All this will be guided by returning showrunner Russell T. Davies, who revived Doctor Who in 2005 after a 16-year hiatus and left the series when Tennant did in 2010. With credits that include groundbreaking work like Queer as Folk and It's a Sin, there seems little doubt that Davies plans on taking the show in directions it's never traveled before.
And yet. As a longtime Whovian—that's nerdspeak for a fan of the show—I'm left to wonder if the new Doctor Who will fully take advantage of all the diversity in its new casting choices.
Specifically, I fear Doctor Who may not really explore what it means to turn a Black man into one of Britain's most beloved TV characters. Because, when the current production team had a chance to develop storylines around reimagining The Doctor as a woman, they often skirted the issue.
Reimagining the show through regeneration
For those unfamiliar with the show, Doctor Who came up with an ingenious way to keep the series going in its early days, allowing the program to switch out its lead actors. The Doctor undergoes what's called a "regeneration," where he morphs into a new body, often with a different personality, accounting for his tremendously long life.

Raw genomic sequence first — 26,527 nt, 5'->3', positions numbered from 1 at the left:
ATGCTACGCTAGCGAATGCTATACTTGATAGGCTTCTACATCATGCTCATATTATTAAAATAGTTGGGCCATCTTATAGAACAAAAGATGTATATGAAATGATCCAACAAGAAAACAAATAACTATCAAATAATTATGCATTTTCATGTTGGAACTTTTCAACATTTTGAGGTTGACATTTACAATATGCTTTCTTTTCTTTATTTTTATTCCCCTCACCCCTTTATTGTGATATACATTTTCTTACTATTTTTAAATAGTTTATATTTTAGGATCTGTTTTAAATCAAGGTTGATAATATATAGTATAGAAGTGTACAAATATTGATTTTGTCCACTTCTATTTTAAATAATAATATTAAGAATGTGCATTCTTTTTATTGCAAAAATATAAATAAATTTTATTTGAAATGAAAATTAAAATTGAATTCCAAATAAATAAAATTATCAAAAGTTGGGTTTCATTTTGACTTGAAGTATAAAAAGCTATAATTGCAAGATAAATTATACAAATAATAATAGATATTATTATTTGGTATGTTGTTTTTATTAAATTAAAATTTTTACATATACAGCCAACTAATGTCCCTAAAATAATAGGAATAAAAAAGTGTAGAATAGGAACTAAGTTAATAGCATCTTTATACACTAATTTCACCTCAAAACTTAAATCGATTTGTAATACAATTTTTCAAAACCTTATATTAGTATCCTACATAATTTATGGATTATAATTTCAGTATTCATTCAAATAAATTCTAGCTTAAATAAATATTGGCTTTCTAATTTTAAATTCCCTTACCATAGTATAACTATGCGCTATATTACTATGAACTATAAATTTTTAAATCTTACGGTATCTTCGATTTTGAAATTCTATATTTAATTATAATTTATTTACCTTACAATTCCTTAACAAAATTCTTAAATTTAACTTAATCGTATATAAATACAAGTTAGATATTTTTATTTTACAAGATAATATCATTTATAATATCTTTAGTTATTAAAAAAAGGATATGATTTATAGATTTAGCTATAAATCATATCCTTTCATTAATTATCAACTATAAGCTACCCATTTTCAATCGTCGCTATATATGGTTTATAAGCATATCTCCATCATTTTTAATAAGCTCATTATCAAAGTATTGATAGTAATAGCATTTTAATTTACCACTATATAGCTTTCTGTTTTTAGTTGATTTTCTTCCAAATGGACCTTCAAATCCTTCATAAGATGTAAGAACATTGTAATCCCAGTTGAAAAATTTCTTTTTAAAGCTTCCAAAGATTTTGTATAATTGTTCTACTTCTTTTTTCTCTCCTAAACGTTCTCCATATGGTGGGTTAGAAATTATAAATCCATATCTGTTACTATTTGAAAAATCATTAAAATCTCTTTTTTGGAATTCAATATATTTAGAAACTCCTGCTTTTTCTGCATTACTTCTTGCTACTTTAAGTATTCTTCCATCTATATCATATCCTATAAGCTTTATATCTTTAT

In practical terms, this storytelling device allows the show to change its star whenever necessary, fueling Doctor Who's rise as a British TV institution and international phenomenon. And in 2017, Scottish actor Peter Capaldi departed the role as Whittaker took over.
I'll be honest, I haven't been all that impressed with the episodes featuring Whittaker, crafted by current showrunner Chris Chibnall. Too often, it seems as if the show races through plotting and circumstances at breakneck speed, leaving me yearning for a little more time spent developing the characters.
No shade intended for the show's actors—especially Whittaker, who has plunged into playing The Doctor with an appealing abandon. She nails every scene in a way that recalls the best characteristics of the classic Doctors, while also developing her own vision. Still, the show's writing too often hasn't matched her skill.
The series' recent six-episode story arc, dubbed Flux, featured The Doctor facing off against a cavalcade of bad guys, including two aliens who looked like they had crystals stuck to their faces, classic villains like the Weeping Angels, another murderous alien called The Grand Serpent and a character who claimed to be our hero's adoptive mother. Even in a season aiming for an epic story, it felt a bit overstuffed.